“My second doula was in Birmingham. I didn’t want to go into hospital on my own, I wanted to have someone with me who understood about birthing, so I used the Doula UK website. I interviewed lots of different doulas and found one I connected with: an ex-police woman who’d wanted a career change. She was very strong, which was great because I was using a birthing ball and she was catching me while I was leaning back and forth.

“The doula I used with my third baby, Jane, was the best of all – I was so fond of her. She was very calm and relaxed, and used massage oils in the build-up to birth. I don’t know if it was a coincidence, but I had epidurals with my first two and zero pain relief with my third.

“I found my last doula once we’d moved to London. She was recommended to me by a friend and was great in the lead up to the birth, particularly in terms of giving me exercises to help with pubic pain, and trying to get the baby in the right position. She was really supportive, but didn’t actually make it to the birth on time because I gave birth too quickly – as soon as I arrived at hospital!”

‘My sister was the most supportive, calm and patient birth partner’

Emily Johnson, 45, has a four-year-old son.

Emily Johnson and her son, five
Emily Johnson
Emily Johnson and her son, five

“I was a single mum from the start because my son’s father wasn’t around. My younger sister, Katy, was with me while I gave birth – and she ended up being there through my emergency C-section. I wouldn’t have had it any other way.

“Initially, I chose my mum to be my birthing partner, but she lived abroad, and two weeks before my induction my grandmother broke her hip, so my mum had to stay in Spain.

“My sister immediately offered to be with me during the birth, although the thought was fairly daunting. She was the most supportive, calm and patient person, even when things went wrong and I was rushed to theatre without warning. She was allowed to join me in theatre after I’d had my anaesthetics and spinal injections. And she was on the phone to our mum, panicking, while I was rushed down as things happened so quickly – but with me, she showed no stress or panic.

“Katy was the first to hold my son, born healthy at 7lb 2oz. He’s now a very happy, handsome, healthy almost five-year-old. They have such a close bond. I’m forever thankful she was with me.”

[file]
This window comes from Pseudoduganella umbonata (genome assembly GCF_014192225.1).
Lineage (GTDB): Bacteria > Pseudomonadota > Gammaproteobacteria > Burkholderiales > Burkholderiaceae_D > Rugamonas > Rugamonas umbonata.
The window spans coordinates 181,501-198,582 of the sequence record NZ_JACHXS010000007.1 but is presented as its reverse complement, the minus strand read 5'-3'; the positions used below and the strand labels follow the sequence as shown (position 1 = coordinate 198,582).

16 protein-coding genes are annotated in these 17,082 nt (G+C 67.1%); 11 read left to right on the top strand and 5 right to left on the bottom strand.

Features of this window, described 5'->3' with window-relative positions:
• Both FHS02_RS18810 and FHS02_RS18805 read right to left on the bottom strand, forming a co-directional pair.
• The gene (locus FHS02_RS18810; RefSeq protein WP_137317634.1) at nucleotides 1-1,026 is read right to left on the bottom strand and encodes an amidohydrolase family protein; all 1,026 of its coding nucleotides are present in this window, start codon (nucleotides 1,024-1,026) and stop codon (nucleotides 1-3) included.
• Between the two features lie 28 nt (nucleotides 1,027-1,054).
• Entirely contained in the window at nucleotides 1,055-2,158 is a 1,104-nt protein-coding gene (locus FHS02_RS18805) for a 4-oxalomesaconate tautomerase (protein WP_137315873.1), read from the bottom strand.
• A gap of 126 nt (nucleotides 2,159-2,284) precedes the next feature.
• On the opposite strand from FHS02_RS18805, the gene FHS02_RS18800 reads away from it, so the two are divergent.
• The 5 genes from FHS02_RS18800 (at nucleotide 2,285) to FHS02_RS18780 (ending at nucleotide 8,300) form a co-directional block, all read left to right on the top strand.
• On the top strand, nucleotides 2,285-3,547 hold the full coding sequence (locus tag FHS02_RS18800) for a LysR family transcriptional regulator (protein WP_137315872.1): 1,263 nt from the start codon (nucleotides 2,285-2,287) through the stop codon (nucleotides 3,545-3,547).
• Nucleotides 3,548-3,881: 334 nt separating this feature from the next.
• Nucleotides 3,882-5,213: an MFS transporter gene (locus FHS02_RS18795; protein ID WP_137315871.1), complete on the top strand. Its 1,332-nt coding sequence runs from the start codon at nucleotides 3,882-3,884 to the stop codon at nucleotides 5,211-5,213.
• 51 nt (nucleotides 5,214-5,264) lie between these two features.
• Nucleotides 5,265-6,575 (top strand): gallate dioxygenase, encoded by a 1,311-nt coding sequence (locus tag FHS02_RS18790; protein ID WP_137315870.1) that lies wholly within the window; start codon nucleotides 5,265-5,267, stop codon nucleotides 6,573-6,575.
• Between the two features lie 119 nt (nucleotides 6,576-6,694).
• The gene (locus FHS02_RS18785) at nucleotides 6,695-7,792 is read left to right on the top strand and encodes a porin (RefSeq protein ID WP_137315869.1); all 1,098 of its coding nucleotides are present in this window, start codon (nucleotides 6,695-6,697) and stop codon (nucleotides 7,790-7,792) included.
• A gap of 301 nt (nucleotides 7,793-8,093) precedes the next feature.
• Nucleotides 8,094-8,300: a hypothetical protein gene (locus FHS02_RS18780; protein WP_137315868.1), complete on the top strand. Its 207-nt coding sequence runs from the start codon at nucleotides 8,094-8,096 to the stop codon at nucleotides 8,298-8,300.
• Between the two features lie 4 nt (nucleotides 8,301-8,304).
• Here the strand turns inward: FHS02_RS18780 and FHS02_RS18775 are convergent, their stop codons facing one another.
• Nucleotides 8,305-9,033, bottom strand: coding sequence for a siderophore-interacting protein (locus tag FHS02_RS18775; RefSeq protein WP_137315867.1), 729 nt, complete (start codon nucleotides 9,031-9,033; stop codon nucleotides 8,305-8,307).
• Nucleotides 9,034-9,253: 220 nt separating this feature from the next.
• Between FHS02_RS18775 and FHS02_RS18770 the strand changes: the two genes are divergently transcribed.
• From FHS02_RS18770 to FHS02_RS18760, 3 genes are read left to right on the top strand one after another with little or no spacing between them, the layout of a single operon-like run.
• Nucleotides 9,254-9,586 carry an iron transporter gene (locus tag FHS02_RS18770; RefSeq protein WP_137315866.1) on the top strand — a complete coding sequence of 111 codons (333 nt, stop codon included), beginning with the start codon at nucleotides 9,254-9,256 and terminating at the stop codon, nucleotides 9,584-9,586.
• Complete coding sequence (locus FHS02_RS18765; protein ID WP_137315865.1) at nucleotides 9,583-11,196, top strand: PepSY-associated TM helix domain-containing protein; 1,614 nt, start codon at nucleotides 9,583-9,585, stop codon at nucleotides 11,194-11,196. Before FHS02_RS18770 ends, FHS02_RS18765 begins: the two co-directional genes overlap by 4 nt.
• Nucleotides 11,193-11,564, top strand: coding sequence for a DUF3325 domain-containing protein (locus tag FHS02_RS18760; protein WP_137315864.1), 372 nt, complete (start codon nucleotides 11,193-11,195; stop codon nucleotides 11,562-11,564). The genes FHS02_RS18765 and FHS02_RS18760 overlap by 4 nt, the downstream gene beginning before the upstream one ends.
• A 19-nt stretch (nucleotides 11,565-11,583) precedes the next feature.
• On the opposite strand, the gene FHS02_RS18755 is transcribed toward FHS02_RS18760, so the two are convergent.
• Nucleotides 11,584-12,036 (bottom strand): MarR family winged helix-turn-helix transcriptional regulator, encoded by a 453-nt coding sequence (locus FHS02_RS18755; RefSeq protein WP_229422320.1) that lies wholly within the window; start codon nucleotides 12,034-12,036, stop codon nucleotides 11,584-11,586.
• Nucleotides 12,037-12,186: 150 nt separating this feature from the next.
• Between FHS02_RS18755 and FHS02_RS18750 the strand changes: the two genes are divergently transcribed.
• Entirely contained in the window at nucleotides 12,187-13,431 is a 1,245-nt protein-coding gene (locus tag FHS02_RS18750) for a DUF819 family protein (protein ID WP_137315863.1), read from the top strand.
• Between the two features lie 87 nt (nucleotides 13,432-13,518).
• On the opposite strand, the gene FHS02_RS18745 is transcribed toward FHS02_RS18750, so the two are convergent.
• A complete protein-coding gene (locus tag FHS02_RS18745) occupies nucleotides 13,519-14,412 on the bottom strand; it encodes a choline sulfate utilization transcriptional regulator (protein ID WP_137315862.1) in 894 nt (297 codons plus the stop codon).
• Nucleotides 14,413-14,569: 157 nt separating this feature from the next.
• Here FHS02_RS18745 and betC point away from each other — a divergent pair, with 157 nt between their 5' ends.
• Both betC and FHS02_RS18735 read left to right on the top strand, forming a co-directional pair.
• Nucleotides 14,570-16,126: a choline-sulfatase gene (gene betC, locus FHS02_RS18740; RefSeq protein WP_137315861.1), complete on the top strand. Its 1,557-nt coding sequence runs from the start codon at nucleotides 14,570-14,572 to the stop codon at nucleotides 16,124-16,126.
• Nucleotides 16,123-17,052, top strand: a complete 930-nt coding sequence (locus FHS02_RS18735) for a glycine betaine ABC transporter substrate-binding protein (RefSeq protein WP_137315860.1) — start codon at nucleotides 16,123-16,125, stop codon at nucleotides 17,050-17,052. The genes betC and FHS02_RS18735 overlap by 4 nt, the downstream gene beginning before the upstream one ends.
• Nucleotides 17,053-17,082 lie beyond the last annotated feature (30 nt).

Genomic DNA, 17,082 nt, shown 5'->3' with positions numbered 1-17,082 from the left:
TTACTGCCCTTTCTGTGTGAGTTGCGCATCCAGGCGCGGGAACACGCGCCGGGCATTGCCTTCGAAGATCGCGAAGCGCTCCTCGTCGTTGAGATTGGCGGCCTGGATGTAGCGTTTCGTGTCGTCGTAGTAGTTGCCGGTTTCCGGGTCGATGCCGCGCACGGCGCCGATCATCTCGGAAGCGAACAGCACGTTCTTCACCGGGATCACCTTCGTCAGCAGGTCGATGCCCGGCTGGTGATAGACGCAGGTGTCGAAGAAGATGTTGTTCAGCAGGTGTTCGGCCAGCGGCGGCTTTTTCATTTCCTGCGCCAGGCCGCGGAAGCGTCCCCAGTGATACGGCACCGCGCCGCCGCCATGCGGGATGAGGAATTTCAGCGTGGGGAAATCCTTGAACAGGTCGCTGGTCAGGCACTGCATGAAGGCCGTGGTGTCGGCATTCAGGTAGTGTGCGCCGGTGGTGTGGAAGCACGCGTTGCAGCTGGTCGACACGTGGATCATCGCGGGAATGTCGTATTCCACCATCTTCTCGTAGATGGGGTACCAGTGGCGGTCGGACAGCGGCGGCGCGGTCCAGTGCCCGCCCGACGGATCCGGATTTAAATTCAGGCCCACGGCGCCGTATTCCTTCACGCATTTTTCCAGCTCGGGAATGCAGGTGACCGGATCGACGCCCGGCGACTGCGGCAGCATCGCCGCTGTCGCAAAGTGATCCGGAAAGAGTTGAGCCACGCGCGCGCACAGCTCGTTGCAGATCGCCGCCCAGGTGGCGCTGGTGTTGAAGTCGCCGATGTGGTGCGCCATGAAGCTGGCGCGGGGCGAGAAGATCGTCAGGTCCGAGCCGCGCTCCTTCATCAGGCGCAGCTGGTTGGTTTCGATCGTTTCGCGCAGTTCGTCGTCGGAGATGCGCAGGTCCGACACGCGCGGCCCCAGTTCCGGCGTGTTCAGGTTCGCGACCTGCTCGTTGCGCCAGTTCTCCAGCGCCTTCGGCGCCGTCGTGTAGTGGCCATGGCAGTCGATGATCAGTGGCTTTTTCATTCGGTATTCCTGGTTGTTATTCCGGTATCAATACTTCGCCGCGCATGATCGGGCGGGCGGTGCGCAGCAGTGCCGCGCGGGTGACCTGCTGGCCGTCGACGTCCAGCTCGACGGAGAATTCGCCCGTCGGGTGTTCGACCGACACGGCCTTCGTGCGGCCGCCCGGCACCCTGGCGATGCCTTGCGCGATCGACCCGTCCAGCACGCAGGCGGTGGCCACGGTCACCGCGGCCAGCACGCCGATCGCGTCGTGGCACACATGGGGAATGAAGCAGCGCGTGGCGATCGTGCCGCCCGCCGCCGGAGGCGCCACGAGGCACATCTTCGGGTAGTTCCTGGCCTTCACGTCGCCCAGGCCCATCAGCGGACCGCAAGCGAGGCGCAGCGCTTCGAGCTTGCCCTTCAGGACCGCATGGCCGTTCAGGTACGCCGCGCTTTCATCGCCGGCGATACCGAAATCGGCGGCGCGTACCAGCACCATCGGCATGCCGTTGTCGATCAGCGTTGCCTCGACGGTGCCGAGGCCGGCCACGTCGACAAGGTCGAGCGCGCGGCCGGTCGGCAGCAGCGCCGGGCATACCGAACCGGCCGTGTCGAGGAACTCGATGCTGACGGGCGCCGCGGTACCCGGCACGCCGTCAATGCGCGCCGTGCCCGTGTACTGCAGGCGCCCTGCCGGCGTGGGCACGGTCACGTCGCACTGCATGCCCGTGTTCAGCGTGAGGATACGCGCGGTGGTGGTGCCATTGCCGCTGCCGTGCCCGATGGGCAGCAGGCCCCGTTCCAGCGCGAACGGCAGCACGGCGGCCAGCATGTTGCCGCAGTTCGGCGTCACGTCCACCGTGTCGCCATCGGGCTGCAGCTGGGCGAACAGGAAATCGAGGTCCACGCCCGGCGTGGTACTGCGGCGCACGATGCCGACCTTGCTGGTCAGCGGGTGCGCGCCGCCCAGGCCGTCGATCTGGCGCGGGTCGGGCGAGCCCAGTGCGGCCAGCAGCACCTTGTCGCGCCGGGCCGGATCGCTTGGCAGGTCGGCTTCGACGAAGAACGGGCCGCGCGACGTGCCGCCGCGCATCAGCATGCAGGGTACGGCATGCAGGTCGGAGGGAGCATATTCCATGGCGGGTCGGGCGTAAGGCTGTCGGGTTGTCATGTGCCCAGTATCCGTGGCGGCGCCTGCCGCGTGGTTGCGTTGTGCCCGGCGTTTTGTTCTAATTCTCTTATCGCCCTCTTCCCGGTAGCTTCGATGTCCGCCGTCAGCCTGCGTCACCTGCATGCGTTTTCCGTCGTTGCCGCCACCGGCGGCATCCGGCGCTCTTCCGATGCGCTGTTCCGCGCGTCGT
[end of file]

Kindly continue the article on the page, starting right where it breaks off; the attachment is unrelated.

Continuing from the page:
‘My mum had been through it – I knew she’d be able to guide me’

Dionne Morrison, 24, has a three-month-old son.

Dionne Morrison and her son
Dionne Morrison
Dionne Morrison and her son

“I had my partner and my mum with me at the birth of my son. The reason I wanted my mum there too, was because I knew she’d been through it – and I felt like she’d be able to guide me. I also knew it would be a special experience for her to see her grandchild being born. She loved that we included her in this – she knew it was going to be a moment she’d never forget.

“Towards the end of my labour, my sister ended up coming in, too – she held the gas and air canister for me. I’m not going to lie, towards the end it became quite chaotic having my partner, mum and sister in the room with me as the baby wasn’t coming out, and everyone had different ideas of what we could try!

“After 36 hours of labour, I ended up in theatre. It was a failed forceps, ventouse (suction cup) and an episiotomy that got him out. It was only my partner in theatre with me at that time, but my mum was in the room next door waiting for me to come out.

“Despite being terrified, it was an experience we all got to share together and we can still look back and talk about it now. We’ve always been close and it was calming for me to have them, as both have kids, so they could share with me the different ways they managed to cope with birth. My mum still reminds me of bits of my labour that I forgot due to the pain relief I was on!”